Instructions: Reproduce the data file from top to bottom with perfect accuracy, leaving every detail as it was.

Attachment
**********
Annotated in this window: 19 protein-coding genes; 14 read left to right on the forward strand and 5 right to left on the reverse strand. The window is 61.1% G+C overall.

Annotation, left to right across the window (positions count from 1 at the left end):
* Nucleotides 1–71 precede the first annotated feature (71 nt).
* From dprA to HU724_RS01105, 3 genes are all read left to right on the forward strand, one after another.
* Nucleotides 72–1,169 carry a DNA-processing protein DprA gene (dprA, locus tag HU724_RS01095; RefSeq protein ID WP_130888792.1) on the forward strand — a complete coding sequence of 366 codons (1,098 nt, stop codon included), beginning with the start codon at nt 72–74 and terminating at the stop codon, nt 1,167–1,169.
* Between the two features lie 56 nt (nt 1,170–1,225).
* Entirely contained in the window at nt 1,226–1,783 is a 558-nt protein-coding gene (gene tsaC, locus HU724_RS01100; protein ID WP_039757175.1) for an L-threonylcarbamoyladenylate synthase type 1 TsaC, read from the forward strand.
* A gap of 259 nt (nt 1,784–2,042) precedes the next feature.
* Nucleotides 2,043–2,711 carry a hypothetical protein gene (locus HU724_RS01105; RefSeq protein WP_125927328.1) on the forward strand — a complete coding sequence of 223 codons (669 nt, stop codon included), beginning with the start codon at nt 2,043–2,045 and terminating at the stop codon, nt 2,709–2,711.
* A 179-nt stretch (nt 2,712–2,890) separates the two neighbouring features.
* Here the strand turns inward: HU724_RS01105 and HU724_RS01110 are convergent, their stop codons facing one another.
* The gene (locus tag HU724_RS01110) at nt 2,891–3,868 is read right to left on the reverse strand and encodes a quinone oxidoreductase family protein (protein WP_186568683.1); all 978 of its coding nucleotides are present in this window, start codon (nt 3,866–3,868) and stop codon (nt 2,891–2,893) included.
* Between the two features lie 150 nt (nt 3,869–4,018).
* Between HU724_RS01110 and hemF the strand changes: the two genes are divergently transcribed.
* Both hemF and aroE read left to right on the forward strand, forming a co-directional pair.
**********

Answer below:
Annotated in this window: 19 protein-coding genes; 14 read left to right on the forward strand and 5 right to left on the reverse strand. The window is 61.1% G+C overall.

Annotation, left to right across the window (positions count from 1 at the left end):
* Nucleotides 1–71 precede the first annotated feature (71 nt).
* From dprA to HU724_RS01105, 3 genes are all read left to right on the forward strand, one after another.
* Nucleotides 72–1,169 carry a DNA-processing protein DprA gene (dprA, locus tag HU724_RS01095; RefSeq protein ID WP_130888792.1) on the forward strand — a complete coding sequence of 366 codons (1,098 nt, stop codon included), beginning with the start codon at nt 72–74 and terminating at the stop codon, nt 1,167–1,169.
* Between the two features lie 56 nt (nt 1,170–1,225).
* Entirely contained in the window at nt 1,226–1,783 is a 558-nt protein-coding gene (gene tsaC, locus HU724_RS01100; protein ID WP_039757175.1) for an L-threonylcarbamoyladenylate synthase type 1 TsaC, read from the forward strand.
* A gap of 259 nt (nt 1,784–2,042) precedes the next feature.
* Nucleotides 2,043–2,711 carry a hypothetical protein gene (locus HU724_RS01105; RefSeq protein WP_125927328.1) on the forward strand — a complete coding sequence of 223 codons (669 nt, stop codon included), beginning with the start codon at nt 2,043–2,045 and terminating at the stop codon, nt 2,709–2,711.
* A 179-nt stretch (nt 2,712–2,890) separates the two neighbouring features.
* Here the strand turns inward: HU724_RS01105 and HU724_RS01110 are convergent, their stop codons facing one another.
* The gene (locus tag HU724_RS01110) at nt 2,891–3,868 is read right to left on the reverse strand and encodes a quinone oxidoreductase family protein (protein WP_186568683.1); all 978 of its coding nucleotides are present in this window, start codon (nt 3,866–3,868) and stop codon (nt 2,891–2,893) included.
* Between the two features lie 150 nt (nt 3,869–4,018).
* Between HU724_RS01110 and hemF the strand changes: the two genes are divergently transcribed.
* Both hemF and aroE read left to right on the forward strand, forming a co-directional pair.